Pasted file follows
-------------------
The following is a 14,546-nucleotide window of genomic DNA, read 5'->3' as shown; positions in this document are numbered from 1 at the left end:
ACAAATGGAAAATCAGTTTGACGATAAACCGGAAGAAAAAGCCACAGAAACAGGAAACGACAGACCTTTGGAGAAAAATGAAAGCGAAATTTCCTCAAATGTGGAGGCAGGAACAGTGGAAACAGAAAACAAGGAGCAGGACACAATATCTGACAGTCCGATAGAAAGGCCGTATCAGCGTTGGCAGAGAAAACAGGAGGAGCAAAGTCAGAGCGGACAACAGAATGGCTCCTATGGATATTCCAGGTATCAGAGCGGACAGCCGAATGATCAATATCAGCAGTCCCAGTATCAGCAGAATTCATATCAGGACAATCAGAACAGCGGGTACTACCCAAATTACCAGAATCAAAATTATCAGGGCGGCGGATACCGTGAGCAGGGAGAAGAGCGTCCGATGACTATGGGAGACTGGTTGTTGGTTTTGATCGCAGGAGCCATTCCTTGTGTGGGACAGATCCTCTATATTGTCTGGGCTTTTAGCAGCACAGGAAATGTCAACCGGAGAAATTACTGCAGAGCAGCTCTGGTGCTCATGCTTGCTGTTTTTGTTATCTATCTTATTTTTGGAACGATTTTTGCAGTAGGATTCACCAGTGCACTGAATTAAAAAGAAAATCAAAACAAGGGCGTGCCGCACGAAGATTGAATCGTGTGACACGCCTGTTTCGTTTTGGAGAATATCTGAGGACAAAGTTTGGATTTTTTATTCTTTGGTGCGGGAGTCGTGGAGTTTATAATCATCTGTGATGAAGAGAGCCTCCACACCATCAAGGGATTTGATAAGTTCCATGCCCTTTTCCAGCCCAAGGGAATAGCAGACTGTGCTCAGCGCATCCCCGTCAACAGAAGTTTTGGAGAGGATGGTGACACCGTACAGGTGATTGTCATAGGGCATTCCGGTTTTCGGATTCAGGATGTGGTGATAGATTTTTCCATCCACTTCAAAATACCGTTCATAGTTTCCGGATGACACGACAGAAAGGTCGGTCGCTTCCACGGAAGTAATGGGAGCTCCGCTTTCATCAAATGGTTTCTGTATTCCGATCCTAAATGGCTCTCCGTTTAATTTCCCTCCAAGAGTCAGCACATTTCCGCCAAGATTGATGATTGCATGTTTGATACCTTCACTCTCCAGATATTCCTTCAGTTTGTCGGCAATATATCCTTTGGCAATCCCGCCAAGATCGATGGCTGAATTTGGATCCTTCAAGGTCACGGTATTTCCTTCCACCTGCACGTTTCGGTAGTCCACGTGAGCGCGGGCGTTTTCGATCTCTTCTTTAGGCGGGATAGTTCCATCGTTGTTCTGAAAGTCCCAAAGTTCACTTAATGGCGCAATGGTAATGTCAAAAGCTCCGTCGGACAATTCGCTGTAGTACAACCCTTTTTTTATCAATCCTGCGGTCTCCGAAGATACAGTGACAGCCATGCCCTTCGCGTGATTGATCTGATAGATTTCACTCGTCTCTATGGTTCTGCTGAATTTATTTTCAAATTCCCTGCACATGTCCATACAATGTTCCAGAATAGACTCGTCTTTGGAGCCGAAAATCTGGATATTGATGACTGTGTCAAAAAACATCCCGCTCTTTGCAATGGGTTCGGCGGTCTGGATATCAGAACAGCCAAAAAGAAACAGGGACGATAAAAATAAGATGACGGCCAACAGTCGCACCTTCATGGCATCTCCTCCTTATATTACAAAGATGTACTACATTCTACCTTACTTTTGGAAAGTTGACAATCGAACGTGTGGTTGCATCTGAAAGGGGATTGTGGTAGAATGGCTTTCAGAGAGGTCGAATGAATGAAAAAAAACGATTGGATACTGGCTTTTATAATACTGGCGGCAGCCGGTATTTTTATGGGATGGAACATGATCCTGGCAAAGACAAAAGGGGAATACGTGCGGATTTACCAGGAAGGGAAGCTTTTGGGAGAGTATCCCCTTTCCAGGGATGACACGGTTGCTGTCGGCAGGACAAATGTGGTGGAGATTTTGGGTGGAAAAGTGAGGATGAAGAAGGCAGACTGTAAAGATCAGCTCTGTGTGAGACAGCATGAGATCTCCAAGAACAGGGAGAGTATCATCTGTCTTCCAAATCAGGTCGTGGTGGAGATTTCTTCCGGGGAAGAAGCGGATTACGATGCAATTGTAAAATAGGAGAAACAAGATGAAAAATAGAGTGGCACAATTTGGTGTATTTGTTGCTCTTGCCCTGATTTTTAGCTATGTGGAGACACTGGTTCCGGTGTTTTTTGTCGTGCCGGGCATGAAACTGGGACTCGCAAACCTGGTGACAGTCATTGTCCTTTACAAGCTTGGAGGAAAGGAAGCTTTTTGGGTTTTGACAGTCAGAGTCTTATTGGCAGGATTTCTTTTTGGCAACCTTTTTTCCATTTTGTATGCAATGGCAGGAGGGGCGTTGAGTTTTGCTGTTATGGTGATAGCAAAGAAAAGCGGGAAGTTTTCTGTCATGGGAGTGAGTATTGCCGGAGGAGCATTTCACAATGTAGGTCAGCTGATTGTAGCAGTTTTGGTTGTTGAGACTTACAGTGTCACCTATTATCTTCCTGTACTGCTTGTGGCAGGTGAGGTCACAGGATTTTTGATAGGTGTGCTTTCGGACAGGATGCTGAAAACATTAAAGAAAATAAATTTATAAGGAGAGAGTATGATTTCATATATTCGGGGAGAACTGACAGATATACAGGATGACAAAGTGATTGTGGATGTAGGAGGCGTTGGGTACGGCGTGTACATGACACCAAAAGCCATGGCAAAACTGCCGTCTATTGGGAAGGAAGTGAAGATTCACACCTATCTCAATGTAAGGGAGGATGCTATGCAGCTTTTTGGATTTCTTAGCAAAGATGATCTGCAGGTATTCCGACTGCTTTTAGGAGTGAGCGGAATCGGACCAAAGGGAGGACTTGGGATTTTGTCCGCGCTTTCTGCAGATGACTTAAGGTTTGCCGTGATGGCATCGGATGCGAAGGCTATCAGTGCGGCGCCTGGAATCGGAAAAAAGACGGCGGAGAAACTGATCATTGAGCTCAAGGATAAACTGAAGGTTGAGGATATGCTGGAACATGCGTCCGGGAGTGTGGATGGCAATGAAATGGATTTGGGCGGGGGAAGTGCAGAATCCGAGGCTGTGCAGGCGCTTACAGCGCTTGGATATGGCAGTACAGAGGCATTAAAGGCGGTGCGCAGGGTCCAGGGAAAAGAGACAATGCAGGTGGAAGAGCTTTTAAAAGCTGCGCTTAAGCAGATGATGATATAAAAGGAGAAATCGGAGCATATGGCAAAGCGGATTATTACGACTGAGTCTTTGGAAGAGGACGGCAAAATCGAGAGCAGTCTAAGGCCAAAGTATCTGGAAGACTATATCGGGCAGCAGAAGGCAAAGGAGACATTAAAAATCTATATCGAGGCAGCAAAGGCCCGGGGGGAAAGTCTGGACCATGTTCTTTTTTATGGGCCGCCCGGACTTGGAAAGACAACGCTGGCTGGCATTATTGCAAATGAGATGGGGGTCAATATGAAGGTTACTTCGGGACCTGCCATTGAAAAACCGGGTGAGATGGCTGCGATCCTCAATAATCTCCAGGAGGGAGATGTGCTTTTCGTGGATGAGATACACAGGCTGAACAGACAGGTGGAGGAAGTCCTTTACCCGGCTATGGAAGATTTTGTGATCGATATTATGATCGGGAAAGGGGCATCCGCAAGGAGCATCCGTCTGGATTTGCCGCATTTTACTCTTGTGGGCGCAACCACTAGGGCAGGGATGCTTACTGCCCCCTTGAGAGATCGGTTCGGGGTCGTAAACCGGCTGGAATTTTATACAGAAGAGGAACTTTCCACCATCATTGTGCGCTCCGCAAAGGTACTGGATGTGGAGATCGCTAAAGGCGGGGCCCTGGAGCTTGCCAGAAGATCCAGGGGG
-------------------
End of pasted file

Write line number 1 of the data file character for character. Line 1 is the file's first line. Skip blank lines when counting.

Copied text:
The following is a 14,546-nucleotide window of genomic DNA, read 5'->3' as shown; positions in this document are numbered from 1 at the left end: